Cultural Trips are important excursions organised by the AWF for our volunteers. Our founders want all volunteers to have the opportunity to see some of the important historical and cultural spots of the island. One of the cultural trips is a day trip to visit three important sights of Tenerife: Candelaria, Güimar and the capital, Santa Cruz.




The trip begins in the little town of Candelaria. Start the day with the coffee in the plaza, of views of the ocean, the beautiful church and the famous Guanche statues.


Candelaria is a nice town to make a quick stop in on the way to Santa Cruz. It has a lot of Catholic significance, as it is seen as the place of the veneration of the Virgin Candelaria.

The church is a beautiful stop to do a brief tour through, and there are many cafes surrounding the main plaza, where the Guanche men statues stand in front of the sea.



After the stop in Candelaria, the trip drives further north to Güimar, where volunteers can visit the famous pyramids of Güimar. 


Santa Cruz

The capital city of Tenerife and 1/2 the capital of the Canary Islands (the other half is in the Gran Canaria, the 2nd largest of the 7 islands) is Santa Cruz. Located in the north of the island, Santa Cruz is a beautiful city to spend an afternoon in to see a bit of the island different from the endless beaches of the south.


The main Plaza de España in Santa Cruz is right next to the commercial streets with shops and restaurants.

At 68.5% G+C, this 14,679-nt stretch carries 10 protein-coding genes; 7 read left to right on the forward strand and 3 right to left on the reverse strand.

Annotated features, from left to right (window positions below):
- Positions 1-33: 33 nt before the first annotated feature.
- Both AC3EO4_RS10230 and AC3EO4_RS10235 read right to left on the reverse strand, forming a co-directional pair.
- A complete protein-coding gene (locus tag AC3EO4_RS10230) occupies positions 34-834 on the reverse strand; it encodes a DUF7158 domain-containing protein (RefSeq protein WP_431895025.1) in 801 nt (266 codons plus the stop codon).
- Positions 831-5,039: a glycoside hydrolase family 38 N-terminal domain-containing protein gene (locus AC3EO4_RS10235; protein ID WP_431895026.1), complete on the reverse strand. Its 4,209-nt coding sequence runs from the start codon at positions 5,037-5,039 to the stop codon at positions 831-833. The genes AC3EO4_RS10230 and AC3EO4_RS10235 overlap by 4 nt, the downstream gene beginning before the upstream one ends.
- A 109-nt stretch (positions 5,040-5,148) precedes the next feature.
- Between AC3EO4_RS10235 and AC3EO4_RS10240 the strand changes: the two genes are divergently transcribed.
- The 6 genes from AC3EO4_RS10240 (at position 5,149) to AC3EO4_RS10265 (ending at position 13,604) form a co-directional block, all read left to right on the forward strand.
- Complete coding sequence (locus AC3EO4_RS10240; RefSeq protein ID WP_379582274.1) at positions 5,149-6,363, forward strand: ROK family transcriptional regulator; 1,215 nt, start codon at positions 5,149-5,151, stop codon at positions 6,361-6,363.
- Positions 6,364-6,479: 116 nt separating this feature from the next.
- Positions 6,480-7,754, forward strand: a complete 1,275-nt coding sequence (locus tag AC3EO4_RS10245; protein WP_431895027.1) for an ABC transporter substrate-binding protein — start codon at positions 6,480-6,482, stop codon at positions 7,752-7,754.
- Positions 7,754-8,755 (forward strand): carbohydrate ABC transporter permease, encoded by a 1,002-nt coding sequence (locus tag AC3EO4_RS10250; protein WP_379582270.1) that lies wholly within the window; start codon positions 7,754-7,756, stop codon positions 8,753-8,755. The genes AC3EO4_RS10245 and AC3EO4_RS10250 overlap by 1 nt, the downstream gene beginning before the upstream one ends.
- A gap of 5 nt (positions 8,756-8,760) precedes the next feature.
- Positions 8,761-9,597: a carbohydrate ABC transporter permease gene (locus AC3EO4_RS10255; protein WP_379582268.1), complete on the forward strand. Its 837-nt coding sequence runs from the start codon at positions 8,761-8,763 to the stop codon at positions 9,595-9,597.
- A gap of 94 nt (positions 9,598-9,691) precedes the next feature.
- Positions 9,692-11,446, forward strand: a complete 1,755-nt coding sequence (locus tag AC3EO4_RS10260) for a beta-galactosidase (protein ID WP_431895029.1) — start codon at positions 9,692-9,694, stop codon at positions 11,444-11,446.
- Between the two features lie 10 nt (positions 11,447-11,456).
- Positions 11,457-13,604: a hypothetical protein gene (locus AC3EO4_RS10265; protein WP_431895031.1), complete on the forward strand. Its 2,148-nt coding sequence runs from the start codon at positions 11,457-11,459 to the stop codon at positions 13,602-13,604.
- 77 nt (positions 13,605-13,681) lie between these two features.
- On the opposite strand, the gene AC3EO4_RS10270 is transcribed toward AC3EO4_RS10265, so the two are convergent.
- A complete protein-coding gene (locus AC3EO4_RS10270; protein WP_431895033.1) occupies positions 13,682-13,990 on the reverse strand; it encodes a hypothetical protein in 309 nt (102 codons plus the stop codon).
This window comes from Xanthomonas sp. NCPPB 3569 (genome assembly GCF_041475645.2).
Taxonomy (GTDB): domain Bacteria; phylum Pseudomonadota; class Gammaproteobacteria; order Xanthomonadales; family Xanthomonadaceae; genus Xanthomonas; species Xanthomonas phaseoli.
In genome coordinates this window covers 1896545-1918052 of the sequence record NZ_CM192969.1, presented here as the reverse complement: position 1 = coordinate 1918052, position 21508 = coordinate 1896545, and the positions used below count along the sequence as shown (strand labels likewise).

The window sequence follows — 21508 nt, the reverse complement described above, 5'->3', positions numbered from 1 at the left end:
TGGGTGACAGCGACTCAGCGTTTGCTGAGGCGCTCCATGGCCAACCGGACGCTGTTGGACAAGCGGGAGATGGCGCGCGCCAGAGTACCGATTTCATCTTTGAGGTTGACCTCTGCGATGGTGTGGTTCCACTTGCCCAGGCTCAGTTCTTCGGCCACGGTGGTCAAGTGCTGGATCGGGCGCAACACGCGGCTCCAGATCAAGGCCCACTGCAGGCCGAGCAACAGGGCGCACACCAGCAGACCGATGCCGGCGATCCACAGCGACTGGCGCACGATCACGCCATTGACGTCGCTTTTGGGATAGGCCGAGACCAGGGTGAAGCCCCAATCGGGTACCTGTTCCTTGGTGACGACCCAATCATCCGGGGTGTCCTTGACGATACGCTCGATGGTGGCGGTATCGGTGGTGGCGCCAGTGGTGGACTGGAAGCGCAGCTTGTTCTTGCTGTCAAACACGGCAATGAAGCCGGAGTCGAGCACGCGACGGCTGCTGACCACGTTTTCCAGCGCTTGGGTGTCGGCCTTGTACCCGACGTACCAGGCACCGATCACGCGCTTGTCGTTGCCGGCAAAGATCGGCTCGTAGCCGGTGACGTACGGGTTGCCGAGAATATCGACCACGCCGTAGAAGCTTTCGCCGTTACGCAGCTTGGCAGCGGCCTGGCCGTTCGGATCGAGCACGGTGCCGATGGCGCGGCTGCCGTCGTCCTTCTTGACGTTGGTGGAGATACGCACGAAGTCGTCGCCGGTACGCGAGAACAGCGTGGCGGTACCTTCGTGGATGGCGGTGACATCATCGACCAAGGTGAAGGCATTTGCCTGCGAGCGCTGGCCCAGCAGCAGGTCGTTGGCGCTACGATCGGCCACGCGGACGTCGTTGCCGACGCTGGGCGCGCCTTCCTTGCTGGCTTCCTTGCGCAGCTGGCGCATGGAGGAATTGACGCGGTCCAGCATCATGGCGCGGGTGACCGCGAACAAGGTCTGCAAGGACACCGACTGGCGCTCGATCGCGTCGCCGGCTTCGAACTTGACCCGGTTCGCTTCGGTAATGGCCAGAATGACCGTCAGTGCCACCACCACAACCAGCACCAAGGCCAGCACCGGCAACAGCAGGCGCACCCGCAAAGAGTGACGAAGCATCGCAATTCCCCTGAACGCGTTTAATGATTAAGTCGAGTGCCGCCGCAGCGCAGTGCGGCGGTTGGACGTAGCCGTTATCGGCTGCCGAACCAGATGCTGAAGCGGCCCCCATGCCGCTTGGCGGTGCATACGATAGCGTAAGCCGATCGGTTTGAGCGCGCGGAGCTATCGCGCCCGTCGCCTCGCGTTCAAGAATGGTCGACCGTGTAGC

Overall, Santa Cruz is a small, vibrant city with a much more “Spanish” feel to it than the tourist traps of the south. It is a beautiful spot overlooking the ocean, and a good place to see during a stay in Tenerife.


Kayaking w/ Teno Activo

Ocean Kayaking is a popular activity among volunteers that come and work here at AWF.

We have partnered with Teno Activo  based in Los Gigantes in Tenerife for our kayaking excursions. For a very reasonable price, volunteers receive a two hour kayak rental, complete with a guided tour and photographer as well as a beer or non-alcoholic drink halfway through the journey.


Each kayak had two people paddling, the seats were comfortable with back rests and came with one life jacket per participant. The guide also brings masks and snorkels, but we advise our volunteers to bring the ones we have at the foundation, so that they can fully enjoy a little swim during the break.

The water in this area of the island is really crystal clear, and swimming beneath the giant cliffs is an incredible experience. The ocean conditions are fairly mild, but it is a good workout for active volunteers!